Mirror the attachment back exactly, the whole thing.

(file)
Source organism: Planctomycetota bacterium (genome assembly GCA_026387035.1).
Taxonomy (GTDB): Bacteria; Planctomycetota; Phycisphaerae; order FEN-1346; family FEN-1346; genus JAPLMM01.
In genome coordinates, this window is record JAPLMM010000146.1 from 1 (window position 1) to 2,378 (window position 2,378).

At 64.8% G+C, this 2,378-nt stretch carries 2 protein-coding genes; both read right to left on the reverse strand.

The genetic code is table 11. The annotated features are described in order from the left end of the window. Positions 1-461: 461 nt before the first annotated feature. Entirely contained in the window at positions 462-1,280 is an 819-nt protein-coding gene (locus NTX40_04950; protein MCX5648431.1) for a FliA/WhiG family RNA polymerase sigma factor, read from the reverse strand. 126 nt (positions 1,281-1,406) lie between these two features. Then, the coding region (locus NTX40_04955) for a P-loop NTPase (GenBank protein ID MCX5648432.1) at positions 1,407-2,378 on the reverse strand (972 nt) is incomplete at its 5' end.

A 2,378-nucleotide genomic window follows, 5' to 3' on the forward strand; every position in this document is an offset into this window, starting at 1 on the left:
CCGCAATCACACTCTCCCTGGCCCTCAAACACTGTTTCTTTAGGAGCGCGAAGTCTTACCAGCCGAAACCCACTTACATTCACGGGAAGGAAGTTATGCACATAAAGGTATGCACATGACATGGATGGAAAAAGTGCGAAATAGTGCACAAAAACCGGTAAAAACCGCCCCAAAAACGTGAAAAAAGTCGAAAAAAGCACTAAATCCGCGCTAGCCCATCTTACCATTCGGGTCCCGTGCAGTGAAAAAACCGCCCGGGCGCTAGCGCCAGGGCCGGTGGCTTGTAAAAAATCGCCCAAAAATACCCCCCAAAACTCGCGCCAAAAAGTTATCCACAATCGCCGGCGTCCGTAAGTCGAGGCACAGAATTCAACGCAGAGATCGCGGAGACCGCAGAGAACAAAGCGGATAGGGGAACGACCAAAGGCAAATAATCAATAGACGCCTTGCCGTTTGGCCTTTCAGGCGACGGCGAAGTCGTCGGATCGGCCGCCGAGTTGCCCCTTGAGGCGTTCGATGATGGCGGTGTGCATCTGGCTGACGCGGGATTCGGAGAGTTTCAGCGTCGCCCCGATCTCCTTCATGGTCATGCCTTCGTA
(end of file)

Source organism: Planctomycetota bacterium (genome assembly GCA_026387035.1).
Taxonomy (GTDB): Bacteria; Planctomycetota; Phycisphaerae; order FEN-1346; family FEN-1346; genus JAPLMM01.
In genome coordinates, this window is record JAPLMM010000146.1 from 1 (window position 1) to 2,378 (window position 2,378).

At 64.8% G+C, this 2,378-nt stretch carries 2 protein-coding genes; both read right to left on the reverse strand.

The genetic code is table 11. The annotated features are described in order from the left end of the window. Positions 1-461: 461 nt before the first annotated feature. Entirely contained in the window at positions 462-1,280 is an 819-nt protein-coding gene (locus NTX40_04950; protein MCX5648431.1) for a FliA/WhiG family RNA polymerase sigma factor, read from the reverse strand. 126 nt (positions 1,281-1,406) lie between these two features. Then, the coding region (locus NTX40_04955) for a P-loop NTPase (GenBank protein ID MCX5648432.1) at positions 1,407-2,378 on the reverse strand (972 nt) is incomplete at its 5' end.

A 2,378-nucleotide genomic window follows, 5' to 3' on the forward strand; every position in this document is an offset into this window, starting at 1 on the left:
CCGCAATCACACTCTCCCTGGCCCTCAAACACTGTTTCTTTAGGAGCGCGAAGTCTTACCAGCCGAAACCCACTTACATTCACGGGAAGGAAGTTATGCACATAAAGGTATGCACATGACATGGATGGAAAAAGTGCGAAATAGTGCACAAAAACCGGTAAAAACCGCCCCAAAAACGTGAAAAAAGTCGAAAAAAGCACTAAATCCGCGCTAGCCCATCTTACCATTCGGGTCCCGTGCAGTGAAAAAACCGCCCGGGCGCTAGCGCCAGGGCCGGTGGCTTGTAAAAAATCGCCCAAAAATACCCCCCAAAACTCGCGCCAAAAAGTTATCCACAATCGCCGGCGTCCGTAAGTCGAGGCACAGAATTCAACGCAGAGATCGCGGAGACCGCAGAGAACAAAGCGGATAGGGGAACGACCAAAGGCAAATAATCAATAGACGCCTTGCCGTTTGGCCTTTCAGGCGACGGCGAAGTCGTCGGATCGGCCGCCGAGTTGCCCCTTGAGGCGTTCGATGATGGCGGTGTGCATCTGGCTGACGCGGGATTCGGAGAGTTTCAGCGTCGCCCCGATCTCCTTCATGGTCATGCCTTCGTA